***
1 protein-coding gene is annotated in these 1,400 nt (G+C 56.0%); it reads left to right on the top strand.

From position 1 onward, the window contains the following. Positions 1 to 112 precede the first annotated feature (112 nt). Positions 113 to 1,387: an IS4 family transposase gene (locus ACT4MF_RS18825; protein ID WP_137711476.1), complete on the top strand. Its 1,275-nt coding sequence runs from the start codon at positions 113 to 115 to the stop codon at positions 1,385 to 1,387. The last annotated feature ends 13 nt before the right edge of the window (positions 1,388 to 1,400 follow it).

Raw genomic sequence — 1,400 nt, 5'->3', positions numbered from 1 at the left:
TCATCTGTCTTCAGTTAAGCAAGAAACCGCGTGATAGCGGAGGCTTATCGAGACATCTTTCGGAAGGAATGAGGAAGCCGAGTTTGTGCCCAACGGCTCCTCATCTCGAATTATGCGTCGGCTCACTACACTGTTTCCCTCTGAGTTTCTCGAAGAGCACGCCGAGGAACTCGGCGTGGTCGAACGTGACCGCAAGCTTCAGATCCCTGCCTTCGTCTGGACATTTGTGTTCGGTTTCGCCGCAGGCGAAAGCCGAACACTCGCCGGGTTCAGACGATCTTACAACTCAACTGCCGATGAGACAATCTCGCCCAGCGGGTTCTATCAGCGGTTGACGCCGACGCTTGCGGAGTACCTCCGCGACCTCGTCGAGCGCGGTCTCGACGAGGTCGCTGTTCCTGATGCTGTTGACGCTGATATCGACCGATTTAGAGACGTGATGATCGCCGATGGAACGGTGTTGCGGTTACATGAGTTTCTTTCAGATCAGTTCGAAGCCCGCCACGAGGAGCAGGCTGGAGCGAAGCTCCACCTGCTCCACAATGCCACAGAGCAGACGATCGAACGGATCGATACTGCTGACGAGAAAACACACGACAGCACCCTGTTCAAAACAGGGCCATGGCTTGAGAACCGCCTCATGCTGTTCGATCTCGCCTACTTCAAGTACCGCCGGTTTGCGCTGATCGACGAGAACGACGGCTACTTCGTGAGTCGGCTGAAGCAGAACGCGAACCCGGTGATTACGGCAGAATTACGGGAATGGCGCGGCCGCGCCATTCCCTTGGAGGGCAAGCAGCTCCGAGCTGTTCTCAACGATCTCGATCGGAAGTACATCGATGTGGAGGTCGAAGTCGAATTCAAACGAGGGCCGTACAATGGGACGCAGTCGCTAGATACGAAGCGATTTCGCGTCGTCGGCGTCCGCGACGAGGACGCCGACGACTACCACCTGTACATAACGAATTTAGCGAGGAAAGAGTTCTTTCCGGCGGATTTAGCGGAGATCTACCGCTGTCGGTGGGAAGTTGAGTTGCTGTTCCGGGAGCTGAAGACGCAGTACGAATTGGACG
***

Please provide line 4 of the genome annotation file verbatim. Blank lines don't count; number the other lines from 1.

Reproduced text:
TCATCTGTCTTCAGTTAAGCAAGAAACCGCGTGATAGCGGAGGCTTATCGAGACATCTTTCGGAAGGAATGAGGAAGCCGAGTTTGTGCCCAACGGCTCCTCATCTCGAATTATGCGTCGGCTCACTACACTGTTTCCCTCTGAGTTTCTCGAAGAGCACGCCGAGGAACTCGGCGTGGTCGAACGTGACCGCAAGCTTCAGATCCCTGCCTTCGTCTGGACATTTGTGTTCGGTTTCGCCGCAGGCGAAAGCCGAACACTCGCCGGGTTCAGACGATCTTACAACTCAACTGCCGATGAGACAATCTCGCCCAGCGGGTTCTATCAGCGGTTGACGCCGACGCTTGCGGAGTACCTCCGCGACCTCGTCGAGCGCGGTCTCGACGAGGTCGCTGTTCCTGATGCTGTTGACGCTGATATCGACCGATTTAGAGACGTGATGATCGCCGATGGAACGGTGTTGCGGTTACATGAGTTTCTTTCAGATCAGTTCGAAGCCCGCCACGAGGAGCAGGCTGGAGCGAAGCTCCACCTGCTCCACAATGCCACAGAGCAGACGATCGAACGGATCGATACTGCTGACGAGAAAACACACGACAGCACCCTGTTCAAAACAGGGCCATGGCTTGAGAACCGCCTCATGCTGTTCGATCTCGCCTACTTCAAGTACCGCCGGTTTGCGCTGATCGACGAGAACGACGGCTACTTCGTGAGTCGGCTGAAGCAGAACGCGAACCCGGTGATTACGGCAGAATTACGGGAATGGCGCGGCCGCGCCATTCCCTTGGAGGGCAAGCAGCTCCGAGCTGTTCTCAACGATCTCGATCGGAAGTACATCGATGTGGAGGTCGAAGTCGAATTCAAACGAGGGCCGTACAATGGGACGCAGTCGCTAGATACGAAGCGATTTCGCGTCGTCGGCGTCCGCGACGAGGACGCCGACGACTACCACCTGTACATAACGAATTTAGCGAGGAAAGAGTTCTTTCCGGCGGATTTAGCGGAGATCTACCGCTGTCGGTGGGAAGTTGAGTTGCTGTTCCGGGAGCTGAAGACGCAGTACGAATTGGACG